I can't remember the name of it, but it was gorgeous when I got it.
I nurtured and cared for it, watered it, gave it food and light.
One day it started to look saggy. It must need more water, I thought.
I watered. It looked worse.
Aha! It needs transplanting, I thought.
I went to A.C. Moore and got an adorable oversized teacup planter.
I repotted my plant in it, watered and waited.
It still didn't look good.
Life got busy, and I forgot about my wilting flora.
By the time I remembered to water the now-dry soil, my whole plant looked better. Perkier. But that would be crazy backwards, I thought.
So I watered it more.
The next time it got bone dry, I noticed the same thing. A happy plant awaited me. Right before I gave it some water.
Finally something told me that enough was enough. I decided I would wait it out and see if my theory of dry soil restoration would prove to be true. I resisted the temptation to dump on it from the watering can as I quenched the obvious thirst of the plants around it. I forced myself to walk away.
When I could stand it no longer, I got in close to inspect how my experiment was going. There in the crumbling, dusty, hard-as-rock soil were large shoots of new growth, fresh leaves, and buds ready to bloom. The existing foliage was looking greener than ever, and instead of draping lazily over the edge of the teacup, the flowers from before were starting to spring to life and head towards the sky again.
The parched soil was enabling life and growth to flourish.
How often we are there. Life can be dry sometimes. We think we are spinning our wheels, just waiting to be watered again, but oh my, what's happening in us and in our hearts during the dry spells. That's often when we learn the most and the best about God and how awesome He is.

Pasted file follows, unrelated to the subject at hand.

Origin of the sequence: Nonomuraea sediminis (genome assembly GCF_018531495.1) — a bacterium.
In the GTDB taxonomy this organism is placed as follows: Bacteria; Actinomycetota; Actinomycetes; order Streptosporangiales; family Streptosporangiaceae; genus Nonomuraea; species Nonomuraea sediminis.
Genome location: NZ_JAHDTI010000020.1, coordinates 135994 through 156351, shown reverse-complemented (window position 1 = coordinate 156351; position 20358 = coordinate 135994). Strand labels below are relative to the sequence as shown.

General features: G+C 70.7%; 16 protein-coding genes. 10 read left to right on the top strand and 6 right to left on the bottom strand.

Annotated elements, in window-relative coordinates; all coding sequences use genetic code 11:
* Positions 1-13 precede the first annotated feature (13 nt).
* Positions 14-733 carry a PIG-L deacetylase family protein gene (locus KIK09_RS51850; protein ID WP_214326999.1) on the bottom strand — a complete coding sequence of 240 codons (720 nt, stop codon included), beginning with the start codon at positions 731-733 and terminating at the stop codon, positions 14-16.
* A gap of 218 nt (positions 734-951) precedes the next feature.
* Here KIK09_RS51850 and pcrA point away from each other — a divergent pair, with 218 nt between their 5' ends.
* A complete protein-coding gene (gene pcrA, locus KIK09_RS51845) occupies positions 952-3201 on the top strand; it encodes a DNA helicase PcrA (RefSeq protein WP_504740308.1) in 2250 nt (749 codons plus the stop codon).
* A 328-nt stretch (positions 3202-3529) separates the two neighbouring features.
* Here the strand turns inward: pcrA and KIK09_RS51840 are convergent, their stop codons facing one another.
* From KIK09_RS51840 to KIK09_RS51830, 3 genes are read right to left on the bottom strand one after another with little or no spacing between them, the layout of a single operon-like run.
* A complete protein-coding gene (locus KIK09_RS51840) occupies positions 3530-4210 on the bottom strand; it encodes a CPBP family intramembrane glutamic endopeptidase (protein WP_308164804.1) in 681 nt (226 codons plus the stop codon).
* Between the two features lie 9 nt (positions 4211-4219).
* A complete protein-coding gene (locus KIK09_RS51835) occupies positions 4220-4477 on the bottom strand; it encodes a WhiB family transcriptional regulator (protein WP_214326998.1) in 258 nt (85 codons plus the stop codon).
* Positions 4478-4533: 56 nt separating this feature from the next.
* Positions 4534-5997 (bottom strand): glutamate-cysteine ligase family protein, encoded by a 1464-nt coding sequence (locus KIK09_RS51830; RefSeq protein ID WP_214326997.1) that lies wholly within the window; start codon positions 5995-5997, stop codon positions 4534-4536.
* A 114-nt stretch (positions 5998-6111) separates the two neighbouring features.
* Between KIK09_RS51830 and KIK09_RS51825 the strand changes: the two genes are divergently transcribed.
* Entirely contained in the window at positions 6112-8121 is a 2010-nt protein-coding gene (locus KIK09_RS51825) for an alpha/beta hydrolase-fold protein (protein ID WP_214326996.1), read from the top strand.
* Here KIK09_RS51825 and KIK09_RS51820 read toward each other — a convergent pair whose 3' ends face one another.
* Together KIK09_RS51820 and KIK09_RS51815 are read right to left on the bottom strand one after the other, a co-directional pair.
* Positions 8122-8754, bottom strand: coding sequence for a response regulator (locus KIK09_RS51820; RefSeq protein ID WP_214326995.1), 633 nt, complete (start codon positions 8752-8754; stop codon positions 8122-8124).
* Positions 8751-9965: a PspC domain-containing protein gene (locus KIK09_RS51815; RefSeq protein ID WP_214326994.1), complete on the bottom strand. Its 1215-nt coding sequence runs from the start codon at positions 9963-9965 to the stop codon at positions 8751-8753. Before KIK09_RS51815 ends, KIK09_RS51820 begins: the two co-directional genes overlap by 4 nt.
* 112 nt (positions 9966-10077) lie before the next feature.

The water will come.
Growth can happen in the hard rocky soil of our lives and our days.
And we flourish.
My poor Lucy. She had chewed the fur off a spot in her leg and now bare skin was exposed. I sensed there were going to be physical consequences if left unattended, so our vet gave me an alcohol spray to spritz on the area twice daily.
The first night I sat on the floor and called her over, spray in hand. When she sat beside me, I aimed the medicine at the bare spot and squeezed the trigger. As it hit her skin, she jumped and pulled in closer to me. Knowing I didn't get enough on, I sprayed it again, and this time the pain was so great that she pressed into me hard enough to knock me off balance.
And if she hadn't knocked me off balance, the sheer irony of the situation would have.
You see, I was the one currently responsible for causing her pain.
But because of our relationship, she knew she could trust me and sought to find comfort in me.
It blew me away. Instead of running from me, she sought my protection. Instead of lashing out, she drew closer. Instead of blaming me, she wanted my love.
I thought about what I do when I sense that God is allowing some pain to pass through His hands and into my life. I realize that I
run the other way,